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Travelling with Diabetes ...

General Tips for Travelling with Diabetes

1. Have a list of all of your prescription items. This can be obtained from your pharmacist before you leave.

2.  Make sure you have prescription labels on all of your supplies. The name on prescription medicine must match the name on the passenger's ticket.

3.  Contact your doctor ahead of time and ask he/she to write you a letter of medical necessity stating that you must carry all of your diabetes supplies and/or insulin pump Security staff who may not be familiar with an insulin pump, the note should explain why it cannot be removed. The name on the doctor's note must match the name on the passenger's ticket

4.  Wear Medic Alert or other medical awareness jewelry.  If you do not subscribe to MedicAlert, you may wish to contact the Canadian Diabetes Association and ask for an information card which will detail the type of diabetes you have and your treatment regimen.

5.  Check that your travel medical insurance covers existing conditions. If not, travel insurance can be purchased through the Canadian Diabetes Association.

6. Never pack all of your supplies in the same place. Things can be lost, stolen or somehow destroyed so make sure that you spread your supplies out in various suitcases or bags.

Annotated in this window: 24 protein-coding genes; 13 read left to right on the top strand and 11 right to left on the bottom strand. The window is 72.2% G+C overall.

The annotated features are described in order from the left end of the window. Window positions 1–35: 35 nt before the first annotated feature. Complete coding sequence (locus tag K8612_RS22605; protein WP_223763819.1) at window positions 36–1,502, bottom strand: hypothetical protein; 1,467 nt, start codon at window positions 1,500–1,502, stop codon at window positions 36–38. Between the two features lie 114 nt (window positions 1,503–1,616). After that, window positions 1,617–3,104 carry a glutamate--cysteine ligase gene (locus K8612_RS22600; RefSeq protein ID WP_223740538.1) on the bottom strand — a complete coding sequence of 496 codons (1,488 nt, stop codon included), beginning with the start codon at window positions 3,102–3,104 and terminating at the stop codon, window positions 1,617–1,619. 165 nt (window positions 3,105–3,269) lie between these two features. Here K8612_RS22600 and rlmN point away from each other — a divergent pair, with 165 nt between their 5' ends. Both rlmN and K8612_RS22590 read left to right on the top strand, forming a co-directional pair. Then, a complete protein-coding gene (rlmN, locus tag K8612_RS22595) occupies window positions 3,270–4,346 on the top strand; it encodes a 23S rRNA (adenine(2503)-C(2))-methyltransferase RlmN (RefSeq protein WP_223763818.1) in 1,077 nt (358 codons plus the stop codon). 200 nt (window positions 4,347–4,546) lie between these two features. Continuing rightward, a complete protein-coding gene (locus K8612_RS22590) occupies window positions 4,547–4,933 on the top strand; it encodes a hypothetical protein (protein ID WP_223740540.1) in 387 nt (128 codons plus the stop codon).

7. ***Carry extra glucose, water, and food in case you are not able to locate a store or restaurant when an emergency strikes.

8.  Check carry-on regulations with individual airlines before travelling. At this time liquids or gels (including water and juices) are not permitted to be carried on board aircraft leaving Canada, so passengers must carry an alternative form of fast-acting glucose. Some airlines have additional requirements depending on the destination. As of August 14, 2006

9. Bring a container of some sort for disposal of sharps.

10. If using an insulin pen, bring back up pen as well as syringes. Pens do malfunction and you are not always near a pharmacy when this happens.

11. If using an insulin pump, bring syringes in case of pump failure.

12. Set your pump to vibrate when flying. The noise of the engines may make it difficult to hear the alarms.

13. If you inject insulin while in flight, frequent travelers suggest you be careful not to inject air into the insulin bottle. In the pressurized cabin, pressure differences can cause the plunger to "fight you." This can make it hard to measure insulin accurately.
  
14.  Keep spares of all supplies with you in a carry on.  Have twice the number of strips you would require for that period of travel. Have extra needles as your pen may malfunction at that time. Have spare infusion sets as your set may go bad when you least expect it. Have extra insulin cartridges and batteries ready as they will go low at the worst times.
***Because of recent changes to airline regulations this may no longer be possible. Contact the airline or travel agent. You may be able to have the airplane staff to provide you with water or juice to keep at your seat in case of emergency on the plane.